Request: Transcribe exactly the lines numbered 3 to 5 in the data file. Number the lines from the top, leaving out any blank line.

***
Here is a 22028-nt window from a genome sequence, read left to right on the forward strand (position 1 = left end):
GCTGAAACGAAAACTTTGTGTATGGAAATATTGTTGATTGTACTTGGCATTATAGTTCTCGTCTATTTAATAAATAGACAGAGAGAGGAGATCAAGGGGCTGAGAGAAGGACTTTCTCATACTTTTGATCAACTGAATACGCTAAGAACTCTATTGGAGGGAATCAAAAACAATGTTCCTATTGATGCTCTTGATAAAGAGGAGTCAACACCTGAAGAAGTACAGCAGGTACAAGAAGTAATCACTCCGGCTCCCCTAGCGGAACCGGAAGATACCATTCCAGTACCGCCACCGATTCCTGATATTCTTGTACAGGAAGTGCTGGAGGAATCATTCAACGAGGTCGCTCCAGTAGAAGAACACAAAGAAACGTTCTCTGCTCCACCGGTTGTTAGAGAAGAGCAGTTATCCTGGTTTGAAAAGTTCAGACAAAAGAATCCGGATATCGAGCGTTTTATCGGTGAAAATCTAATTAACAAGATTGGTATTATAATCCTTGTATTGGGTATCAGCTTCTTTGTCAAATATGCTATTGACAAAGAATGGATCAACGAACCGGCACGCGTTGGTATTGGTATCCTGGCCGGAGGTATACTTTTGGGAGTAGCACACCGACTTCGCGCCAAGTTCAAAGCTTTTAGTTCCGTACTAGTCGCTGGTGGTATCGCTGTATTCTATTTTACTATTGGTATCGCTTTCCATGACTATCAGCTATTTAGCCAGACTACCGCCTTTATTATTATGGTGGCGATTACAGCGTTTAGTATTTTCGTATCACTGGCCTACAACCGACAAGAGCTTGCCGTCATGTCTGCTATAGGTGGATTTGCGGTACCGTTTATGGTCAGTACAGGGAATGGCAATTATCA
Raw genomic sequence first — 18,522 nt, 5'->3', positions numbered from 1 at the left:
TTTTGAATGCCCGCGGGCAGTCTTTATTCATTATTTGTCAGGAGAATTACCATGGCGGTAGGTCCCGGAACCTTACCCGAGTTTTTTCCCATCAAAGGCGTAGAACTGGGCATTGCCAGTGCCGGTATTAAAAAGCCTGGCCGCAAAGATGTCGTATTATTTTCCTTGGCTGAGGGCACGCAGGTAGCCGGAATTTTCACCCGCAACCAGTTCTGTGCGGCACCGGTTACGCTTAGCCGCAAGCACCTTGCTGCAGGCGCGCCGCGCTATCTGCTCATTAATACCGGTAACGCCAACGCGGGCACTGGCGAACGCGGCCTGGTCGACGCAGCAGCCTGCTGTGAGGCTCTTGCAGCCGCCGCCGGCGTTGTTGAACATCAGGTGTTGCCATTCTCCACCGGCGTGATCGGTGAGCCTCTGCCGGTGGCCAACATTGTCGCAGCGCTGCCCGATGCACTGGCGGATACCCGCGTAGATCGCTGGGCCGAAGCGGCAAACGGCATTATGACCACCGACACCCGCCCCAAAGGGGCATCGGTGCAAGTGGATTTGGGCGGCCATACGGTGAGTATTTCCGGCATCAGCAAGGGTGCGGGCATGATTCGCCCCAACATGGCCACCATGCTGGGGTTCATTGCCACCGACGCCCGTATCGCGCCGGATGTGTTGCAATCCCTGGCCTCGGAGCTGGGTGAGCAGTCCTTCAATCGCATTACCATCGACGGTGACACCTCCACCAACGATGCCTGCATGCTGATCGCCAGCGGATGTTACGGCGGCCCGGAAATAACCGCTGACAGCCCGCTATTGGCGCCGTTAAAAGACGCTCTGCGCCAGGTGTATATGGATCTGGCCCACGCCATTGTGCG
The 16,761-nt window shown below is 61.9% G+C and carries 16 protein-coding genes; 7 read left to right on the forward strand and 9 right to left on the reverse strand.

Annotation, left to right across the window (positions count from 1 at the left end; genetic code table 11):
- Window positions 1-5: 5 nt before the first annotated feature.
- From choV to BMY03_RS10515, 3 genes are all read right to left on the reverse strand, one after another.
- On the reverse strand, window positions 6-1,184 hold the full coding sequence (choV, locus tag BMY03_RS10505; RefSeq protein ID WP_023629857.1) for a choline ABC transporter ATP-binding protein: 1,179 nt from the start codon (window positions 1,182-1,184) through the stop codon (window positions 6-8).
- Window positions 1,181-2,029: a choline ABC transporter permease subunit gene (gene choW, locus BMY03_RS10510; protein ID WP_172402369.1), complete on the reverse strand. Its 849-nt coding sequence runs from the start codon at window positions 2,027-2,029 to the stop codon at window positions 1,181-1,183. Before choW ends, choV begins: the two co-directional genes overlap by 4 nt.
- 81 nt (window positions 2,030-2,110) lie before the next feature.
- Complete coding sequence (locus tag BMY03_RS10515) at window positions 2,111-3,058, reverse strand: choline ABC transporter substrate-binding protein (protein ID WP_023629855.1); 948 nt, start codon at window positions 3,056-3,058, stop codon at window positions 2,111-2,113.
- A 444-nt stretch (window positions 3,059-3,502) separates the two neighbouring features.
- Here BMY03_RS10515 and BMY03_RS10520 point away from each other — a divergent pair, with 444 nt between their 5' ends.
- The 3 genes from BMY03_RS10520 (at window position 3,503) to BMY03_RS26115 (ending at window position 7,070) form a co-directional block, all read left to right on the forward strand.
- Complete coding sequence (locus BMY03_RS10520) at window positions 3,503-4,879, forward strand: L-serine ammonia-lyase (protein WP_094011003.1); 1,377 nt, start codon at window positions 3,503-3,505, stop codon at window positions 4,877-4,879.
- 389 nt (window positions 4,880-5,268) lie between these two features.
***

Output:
Raw genomic sequence first — 18,522 nt, 5'->3', positions numbered from 1 at the left:
TTTTGAATGCCCGCGGGCAGTCTTTATTCATTATTTGTCAGGAGAATTACCATGGCGGTAGGTCCCGGAACCTTACCCGAGTTTTTTCCCATCAAAGGCGTAGAACTGGGCATTGCCAGTGCCGGTATTAAAAAGCCTGGCCGCAAAGATGTCGTATTATTTTCCTTGGCTGAGGGCACGCAGGTAGCCGGAATTTTCACCCGCAACCAGTTCTGTGCGGCACCGGTTACGCTTAGCCGCAAGCACCTTGCTGCAGGCGCGCCGCGCTATCTGCTCATTAATACCGGTAACGCCAACGCGGGCACTGGCGAACGCGGCCTGGTCGACGCAGCAGCCTGCTGTGAGGCTCTTGCAGCCGCCGCCGGCGTTGTTGAACATCAGGTGTTGCCATTCTCCACCGGCGTGATCGGTGAGCCTCTGCCGGTGGCCAACATTGTCGCAGCGCTGCCCGATGCACTGGCGGATACCCGCGTAGATCGCTGGGCCGAAGCGGCAAACGGCATTATGACCACCGACACCCGCCCCAAAGGGGCATCGGTGCAAGTGGATTTGGGCGGCCATACGGTGAGTATTTCCGGCATCAGCAAGGGTGCGGGCATGATTCGCCCCAACATGGCCACCATGCTGGGGTTCATTGCCACCGACGCCCGTATCGCGCCGGATGTGTTGCAATCCCTGGCCTCGGAGCTGGGTGAGCAGTCCTTCAATCGCATTACCATCGACGGTGACACCTCCACCAACGATGCCTGCATGCTGATCGCCAGCGGATGTTACGGCGGCCCGGAAATAACCGCTGACAGCCCGCTATTGGCGCCGTTAAAAGACGCTCTGCGCCAGGTGTATATGGATCTGGCCCACGCCATTGTGCG
The 16,761-nt window shown below is 61.9% G+C and carries 16 protein-coding genes; 7 read left to right on the forward strand and 9 right to left on the reverse strand.